br Phase br Phase education which started immediately
Phase 2 education, which started immediately following phase 1, was provided to adolescents and their parents by the pro-
viders and staff at each study site. The education included dis-tributing the cancer prevention awareness booklets to all adolescents and their parents who came to an office visit over a 12-month period. It was left to the discretion of each prac-tice to determine the logistics for when to provide the book-lets to the patients during the visit (check-in, when patient is assigned a room, or when provider enters the room), and when to use the booklet to actively point out a specific educational detail.
Practice-specific HPV vaccination rates were determined im-mediately prior to phase 1 education and again 6 and 12 months after beginning phase 2. Phase 2 WZB117 was defined by the date the practice began to distribute the booklets to their pa-tients. In an effort to control for external factors, which may affect adolescent HPV vaccination rates, including media-specific public service announcements and statewide mail-ings of HPV vaccine information, the practice-specific HPV vaccination rates were compared with statewide and countywide HPV vaccination rates at the same time points. Statewide and countywide immunization rates were retrieved from the New York State Immunization Information System, the state’s im-munization registry that is mandated for all vaccines admin-istered prior to 19 years of age.
Vaccination rates and change in rates from baseline (prior to phase 1) were calculated for each practice and county of prac-tice at 6 and 12 months following the initiation of the inter-vention. Descriptive statistics and 95% CI estimates were calculated for mean rates for individual intervention sites and for counties. Vaccination rates and change in rates for the prac-tices were compared with county rates at 6 and 12 months using paired Wilcoxon signed-rank tests. Analysis was stratified by sex and age group within sex. All statistical analyses were con-ducted using SPSS v 24 (SPSS Inc, Chicago, Illinois).
Six large general pediatric practices, A through F, each serving between 1900 and 6000 adolescents, participated in the program (Table III; available at www.jpeds.com). All 6 practices accept patients who are covered by public or private health insur-ance. Four of the practices describe themselves as serving a sub-urban population. Two practices describe themselves as serving rural, suburban, and urban communities.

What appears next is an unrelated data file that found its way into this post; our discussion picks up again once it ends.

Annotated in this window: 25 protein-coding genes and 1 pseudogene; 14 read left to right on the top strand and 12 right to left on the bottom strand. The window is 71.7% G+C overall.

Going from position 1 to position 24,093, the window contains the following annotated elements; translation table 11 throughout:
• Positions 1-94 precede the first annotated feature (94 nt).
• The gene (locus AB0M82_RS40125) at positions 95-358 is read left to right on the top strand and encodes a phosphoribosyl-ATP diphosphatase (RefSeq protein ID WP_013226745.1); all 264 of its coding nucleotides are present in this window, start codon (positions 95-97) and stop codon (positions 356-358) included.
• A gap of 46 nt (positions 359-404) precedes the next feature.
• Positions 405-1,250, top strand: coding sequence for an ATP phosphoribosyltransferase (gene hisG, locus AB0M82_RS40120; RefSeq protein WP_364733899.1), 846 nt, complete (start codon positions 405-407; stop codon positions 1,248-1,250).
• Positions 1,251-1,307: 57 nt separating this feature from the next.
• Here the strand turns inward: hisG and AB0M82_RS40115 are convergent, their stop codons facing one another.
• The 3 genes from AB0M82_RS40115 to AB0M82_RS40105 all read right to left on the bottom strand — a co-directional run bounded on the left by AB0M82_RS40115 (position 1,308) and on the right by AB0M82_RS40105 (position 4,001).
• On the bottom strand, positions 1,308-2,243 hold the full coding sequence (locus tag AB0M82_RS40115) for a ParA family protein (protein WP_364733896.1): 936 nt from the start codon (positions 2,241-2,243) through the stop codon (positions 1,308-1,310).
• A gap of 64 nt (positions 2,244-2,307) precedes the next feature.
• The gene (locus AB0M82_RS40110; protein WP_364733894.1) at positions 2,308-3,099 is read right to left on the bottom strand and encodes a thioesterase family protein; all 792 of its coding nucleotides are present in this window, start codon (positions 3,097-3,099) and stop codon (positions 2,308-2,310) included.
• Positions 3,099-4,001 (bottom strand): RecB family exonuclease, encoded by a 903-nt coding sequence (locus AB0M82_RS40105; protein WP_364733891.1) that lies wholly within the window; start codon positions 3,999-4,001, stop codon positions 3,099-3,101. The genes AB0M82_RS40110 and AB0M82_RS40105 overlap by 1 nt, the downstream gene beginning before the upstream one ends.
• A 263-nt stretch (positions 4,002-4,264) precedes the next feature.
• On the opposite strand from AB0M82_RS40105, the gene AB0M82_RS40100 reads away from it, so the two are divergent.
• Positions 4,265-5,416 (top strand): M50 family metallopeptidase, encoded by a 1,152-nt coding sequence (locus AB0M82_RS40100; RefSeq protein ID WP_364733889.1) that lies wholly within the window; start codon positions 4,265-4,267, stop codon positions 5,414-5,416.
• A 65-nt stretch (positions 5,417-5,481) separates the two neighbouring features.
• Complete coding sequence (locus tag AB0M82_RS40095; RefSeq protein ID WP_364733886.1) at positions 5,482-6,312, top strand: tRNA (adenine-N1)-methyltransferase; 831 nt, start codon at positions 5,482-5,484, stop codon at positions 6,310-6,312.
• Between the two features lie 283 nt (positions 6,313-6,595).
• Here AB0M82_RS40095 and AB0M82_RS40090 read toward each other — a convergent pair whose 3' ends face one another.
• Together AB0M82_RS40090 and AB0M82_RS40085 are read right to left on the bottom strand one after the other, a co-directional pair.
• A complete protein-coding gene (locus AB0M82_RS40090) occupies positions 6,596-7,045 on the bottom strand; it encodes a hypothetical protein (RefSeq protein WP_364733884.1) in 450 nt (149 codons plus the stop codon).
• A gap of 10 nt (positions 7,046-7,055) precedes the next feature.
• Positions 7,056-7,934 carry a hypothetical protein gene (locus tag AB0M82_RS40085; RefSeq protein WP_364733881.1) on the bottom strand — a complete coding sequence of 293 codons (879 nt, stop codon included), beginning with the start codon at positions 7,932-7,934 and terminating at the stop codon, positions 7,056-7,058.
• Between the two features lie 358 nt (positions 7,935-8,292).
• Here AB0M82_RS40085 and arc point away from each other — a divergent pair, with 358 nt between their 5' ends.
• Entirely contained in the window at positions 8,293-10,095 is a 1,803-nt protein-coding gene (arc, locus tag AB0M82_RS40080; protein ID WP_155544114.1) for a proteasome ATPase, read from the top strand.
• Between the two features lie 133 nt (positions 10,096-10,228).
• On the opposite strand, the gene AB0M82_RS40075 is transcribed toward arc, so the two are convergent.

All 46 providers and nurses working in the 6 practices com-pleted the anonymous survey just before phase 1 education was started, but not all participants answered every question included on the survey. At least 96% of the providers and nurses who responded strongly agreed with the following state-ments: HPV infection is associated with cancer, HPV vaccine is effective in preventing cancer (n = 45), and HPV vaccine is an important cancer prevention method for their adolescent patients (n = 44). Eight-five percent (n = 39) of participants strongly agreed that cancer prevention guidance was within
146 Suryadevara et al
February 2019 ORIGINAL ARTICLES
Practice rates 70 County rates
60 NYS rates
Figure 3. Overlapping graph depicting HPV vaccination rates by practice (colored columns), county of practice (horizontal bars), and New York state (NYS, diamonds) before, 6 months, and 12 months after implementation of phases 1 and 2 of the cancer prevention education program. Represented rates include A, vaccine initiation and B, completion among 11- to 12-year-olds, and C, vaccine initiation and D, completion among 13- to 18-year-olds. (Continues)
the scope of their practice and that their adolescent patients are at risk for acquiring HPV infection and the subsequent de-velopment of cancer (Figure 1; available at www.jpeds.com).
The self-reported delivery of cancer prevention guidance prior to the start of phase 1 varied by risk factor, with just over one-half of participants providing verbal counseling to all ado-lescent patients regarding smoking and HPV vaccine, and less than one-half regarding sun exposure, tanning bed expo-sure, physical activity, and hepatitis B vaccine (Figure 2, A; avail-able at www.jpeds.com). Written counseling to all adolescent patients regarding the following cancer preventing lifestyle
choices varied by factor, but none were 50% or higher (Figure 2, B; available at www.jpeds.com).